In Algeria, scholarship of ancient and medieval history is held suspect, as it raises ideas that do not conform to the current political perspective held by Algeria’s government. Algeria’s government also limits the circulation of ideas, prohibiting publication of any historical study without prior government approval, including outside of Algeria. Article 103 of Algeria’s heritage law states that, “Whoever publishes a work of scientific nature in Algeria or a foreign country, without authorization of the Minister of Culture, which include formerly unpublished documents conserved in Algeria and which concern its cultural patrimony, shall be fined between 50,000 and 100,000 DA. A court of law may, moreover, order the confiscation of the publication.”

Algeria has had one project involving individuals from a U.S. university in the past, the Stone Age Institute at Indiana University. While the 2018 Summary listed an “archaeological project with a U.S. company,” this turned out to be a construction company working on a tourist project, not archaeology.

Algeria claims State ownership of Jewish and Christian minority property.

Mosque of Abdallah Ibn Salam, converted building of the Great Synagogue of Oran, Algeria.

Algeria’s policy of repression of religious minorities, including Christians, Jews, and members of minority Muslim sects[26], and its failure to preserve their cultural heritage is in direct contradiction to the foundational principles of the 1970 UNESCO Convention.[27] Algeria has closed 36 Protestant churches since 2017.[28] Algerian law not only restricts religious expression that differs from that of its 99% Sunni Muslim majority;[29] members of religious minorities must obtain government permission to come together for worship, and proselytizing by non-Muslims is punished by heavy fines and prison sentences.

The Algerian government has allowed the destruction of Jewish and Christian cemeteries. More than 30 Christian tombstones at the La Reunion War Cemetery were smashed, and their graves desecrated in 2017,[30] as were graves at another Christian cemetery. The government has forbidden attempts by Jews and Christians to restore synagogues and churches.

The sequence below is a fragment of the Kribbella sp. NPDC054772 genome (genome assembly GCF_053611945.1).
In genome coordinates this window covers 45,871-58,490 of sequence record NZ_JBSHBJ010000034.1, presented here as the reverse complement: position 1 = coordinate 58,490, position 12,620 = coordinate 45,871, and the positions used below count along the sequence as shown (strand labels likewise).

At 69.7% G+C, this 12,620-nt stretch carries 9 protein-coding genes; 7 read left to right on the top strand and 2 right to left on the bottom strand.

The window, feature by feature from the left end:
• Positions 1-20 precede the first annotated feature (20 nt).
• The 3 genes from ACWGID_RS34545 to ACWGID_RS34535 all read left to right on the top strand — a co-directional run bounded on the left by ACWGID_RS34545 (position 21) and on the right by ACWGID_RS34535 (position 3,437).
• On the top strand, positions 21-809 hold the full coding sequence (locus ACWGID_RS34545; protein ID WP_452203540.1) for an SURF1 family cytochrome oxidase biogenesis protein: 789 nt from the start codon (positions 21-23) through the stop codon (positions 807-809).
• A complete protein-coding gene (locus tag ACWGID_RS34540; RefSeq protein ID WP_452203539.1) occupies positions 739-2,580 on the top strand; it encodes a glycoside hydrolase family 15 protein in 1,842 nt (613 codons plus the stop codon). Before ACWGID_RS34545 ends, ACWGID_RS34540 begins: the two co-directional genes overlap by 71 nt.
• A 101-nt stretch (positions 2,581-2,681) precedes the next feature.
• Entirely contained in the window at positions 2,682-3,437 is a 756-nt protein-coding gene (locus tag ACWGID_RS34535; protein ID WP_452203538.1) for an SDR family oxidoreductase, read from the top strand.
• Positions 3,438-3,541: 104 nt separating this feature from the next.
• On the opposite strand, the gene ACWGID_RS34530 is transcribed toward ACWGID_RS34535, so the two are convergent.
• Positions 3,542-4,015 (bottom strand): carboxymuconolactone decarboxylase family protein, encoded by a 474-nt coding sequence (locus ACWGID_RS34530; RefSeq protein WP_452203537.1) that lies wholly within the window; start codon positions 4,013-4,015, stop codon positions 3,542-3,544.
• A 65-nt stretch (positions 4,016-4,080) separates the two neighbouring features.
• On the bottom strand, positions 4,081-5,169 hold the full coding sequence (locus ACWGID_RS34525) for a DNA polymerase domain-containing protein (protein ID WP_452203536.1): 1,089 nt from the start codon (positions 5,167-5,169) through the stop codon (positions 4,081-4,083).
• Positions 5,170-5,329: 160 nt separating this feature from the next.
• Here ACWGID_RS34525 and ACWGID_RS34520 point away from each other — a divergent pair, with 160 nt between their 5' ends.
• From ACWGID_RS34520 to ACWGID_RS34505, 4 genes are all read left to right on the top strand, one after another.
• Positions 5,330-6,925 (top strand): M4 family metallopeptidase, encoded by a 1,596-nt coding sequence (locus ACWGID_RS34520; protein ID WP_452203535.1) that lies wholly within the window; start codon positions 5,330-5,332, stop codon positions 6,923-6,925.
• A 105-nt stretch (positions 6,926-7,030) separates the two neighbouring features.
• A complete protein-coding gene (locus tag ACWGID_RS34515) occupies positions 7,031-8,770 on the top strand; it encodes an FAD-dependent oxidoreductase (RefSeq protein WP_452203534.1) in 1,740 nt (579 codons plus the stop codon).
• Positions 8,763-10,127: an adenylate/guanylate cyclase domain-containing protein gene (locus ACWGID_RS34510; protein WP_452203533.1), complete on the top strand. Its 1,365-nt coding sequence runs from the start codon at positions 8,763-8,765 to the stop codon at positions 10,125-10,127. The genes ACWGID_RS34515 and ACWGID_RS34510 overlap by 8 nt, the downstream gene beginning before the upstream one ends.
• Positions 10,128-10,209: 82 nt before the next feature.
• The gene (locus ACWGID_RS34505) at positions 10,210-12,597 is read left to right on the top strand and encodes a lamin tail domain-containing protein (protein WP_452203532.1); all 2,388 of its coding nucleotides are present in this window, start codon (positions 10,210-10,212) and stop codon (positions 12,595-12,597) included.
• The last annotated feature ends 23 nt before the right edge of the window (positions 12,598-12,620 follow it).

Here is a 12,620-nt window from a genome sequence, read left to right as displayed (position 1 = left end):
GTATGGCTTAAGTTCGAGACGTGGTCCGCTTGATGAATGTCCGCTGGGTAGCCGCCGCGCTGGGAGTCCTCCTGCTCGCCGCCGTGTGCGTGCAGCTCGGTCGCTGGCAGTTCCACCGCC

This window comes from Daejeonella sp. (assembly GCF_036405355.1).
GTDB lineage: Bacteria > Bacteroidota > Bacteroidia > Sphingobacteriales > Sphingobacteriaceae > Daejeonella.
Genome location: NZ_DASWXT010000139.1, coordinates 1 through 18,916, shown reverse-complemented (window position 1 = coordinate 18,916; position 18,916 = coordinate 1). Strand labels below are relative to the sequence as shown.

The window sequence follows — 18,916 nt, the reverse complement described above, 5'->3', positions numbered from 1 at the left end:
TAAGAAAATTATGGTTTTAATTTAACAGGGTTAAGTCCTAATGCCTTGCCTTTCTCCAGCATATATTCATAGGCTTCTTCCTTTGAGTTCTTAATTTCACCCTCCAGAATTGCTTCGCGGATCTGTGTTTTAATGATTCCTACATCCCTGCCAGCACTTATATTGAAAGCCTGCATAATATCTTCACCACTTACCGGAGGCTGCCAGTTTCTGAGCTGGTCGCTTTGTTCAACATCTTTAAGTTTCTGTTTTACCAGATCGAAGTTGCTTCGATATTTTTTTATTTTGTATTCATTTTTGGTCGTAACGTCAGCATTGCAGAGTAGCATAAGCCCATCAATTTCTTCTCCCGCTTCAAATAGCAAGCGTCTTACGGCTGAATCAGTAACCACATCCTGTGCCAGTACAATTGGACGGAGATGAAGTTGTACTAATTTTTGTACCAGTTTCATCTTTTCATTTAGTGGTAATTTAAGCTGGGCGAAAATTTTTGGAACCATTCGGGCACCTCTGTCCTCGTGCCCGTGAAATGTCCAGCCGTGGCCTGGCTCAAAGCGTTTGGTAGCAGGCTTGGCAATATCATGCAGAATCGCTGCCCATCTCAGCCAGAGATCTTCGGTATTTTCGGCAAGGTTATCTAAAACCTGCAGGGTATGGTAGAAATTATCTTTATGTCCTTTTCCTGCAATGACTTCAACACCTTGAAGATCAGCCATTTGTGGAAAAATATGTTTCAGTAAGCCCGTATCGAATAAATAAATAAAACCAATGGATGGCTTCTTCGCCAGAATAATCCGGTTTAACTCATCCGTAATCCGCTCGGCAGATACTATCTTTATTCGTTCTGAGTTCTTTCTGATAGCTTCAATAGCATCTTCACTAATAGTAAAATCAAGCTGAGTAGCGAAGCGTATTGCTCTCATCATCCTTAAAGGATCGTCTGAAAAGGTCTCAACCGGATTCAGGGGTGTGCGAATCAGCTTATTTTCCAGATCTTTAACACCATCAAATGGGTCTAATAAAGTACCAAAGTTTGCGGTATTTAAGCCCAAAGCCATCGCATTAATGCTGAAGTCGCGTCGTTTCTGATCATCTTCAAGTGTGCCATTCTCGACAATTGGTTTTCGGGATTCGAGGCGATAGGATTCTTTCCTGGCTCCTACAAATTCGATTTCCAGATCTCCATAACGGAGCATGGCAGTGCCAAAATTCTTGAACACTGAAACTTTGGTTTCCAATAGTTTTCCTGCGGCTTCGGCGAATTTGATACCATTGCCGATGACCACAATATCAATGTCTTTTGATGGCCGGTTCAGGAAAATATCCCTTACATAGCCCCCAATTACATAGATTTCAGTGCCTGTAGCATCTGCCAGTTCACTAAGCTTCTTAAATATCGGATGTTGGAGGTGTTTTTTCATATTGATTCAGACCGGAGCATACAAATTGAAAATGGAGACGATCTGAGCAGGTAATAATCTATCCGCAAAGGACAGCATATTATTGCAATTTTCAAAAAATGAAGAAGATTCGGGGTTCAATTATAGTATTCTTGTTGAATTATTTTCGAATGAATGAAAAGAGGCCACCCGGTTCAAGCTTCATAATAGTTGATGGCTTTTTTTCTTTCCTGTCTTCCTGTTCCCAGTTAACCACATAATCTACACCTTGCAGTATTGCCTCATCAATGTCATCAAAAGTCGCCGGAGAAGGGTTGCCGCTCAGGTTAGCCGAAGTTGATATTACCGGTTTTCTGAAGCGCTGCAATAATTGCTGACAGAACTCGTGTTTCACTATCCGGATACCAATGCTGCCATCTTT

Over the last seven years, the State Department has increasingly advocated for cultural property MOUs with foreign nations that recognize those nation’s claims and seizures of all cultural property, including the personal property of individuals and the communal property of religious and ethnic groups.

Chevra Kadisha burial society, Algeria 1901, courtesy JIMENA.

Through the inclusion of minority religious books and ritual objects on Designated Lists, the State Department has also recognized the authority of oppressive nationalist regimes in the Middle East over Jewish and Christian artifacts. Jewish and other minority peoples have been driven out of Algeria, Syria, Libya, Iraq, and Egypt – regions where they lived for thousands of years – and the US has given their oppressors ownership of their community histories.

These nationalist claims violate Article 17 of the Universal Declaration on Human Rights,[31] which hold that:

  1. Everyone has the right to own property alone as well as in association with others.
  2. No one shall be arbitrarily deprived of his property.

These provisions include in their protection the communal property of various religious and ethnic minorities.

The many national cultural patrimony laws in the Middle East and North Africa cover property of individuals and groups that currently exist, as opposed to vanished ancient cultures. Such laws seizing property and not allowing it to travel with refugees, for example, are in violation of the Universal Declaration of Human Rights.

Vandalized Jewish Cemetery, Azzefoun, Algeria.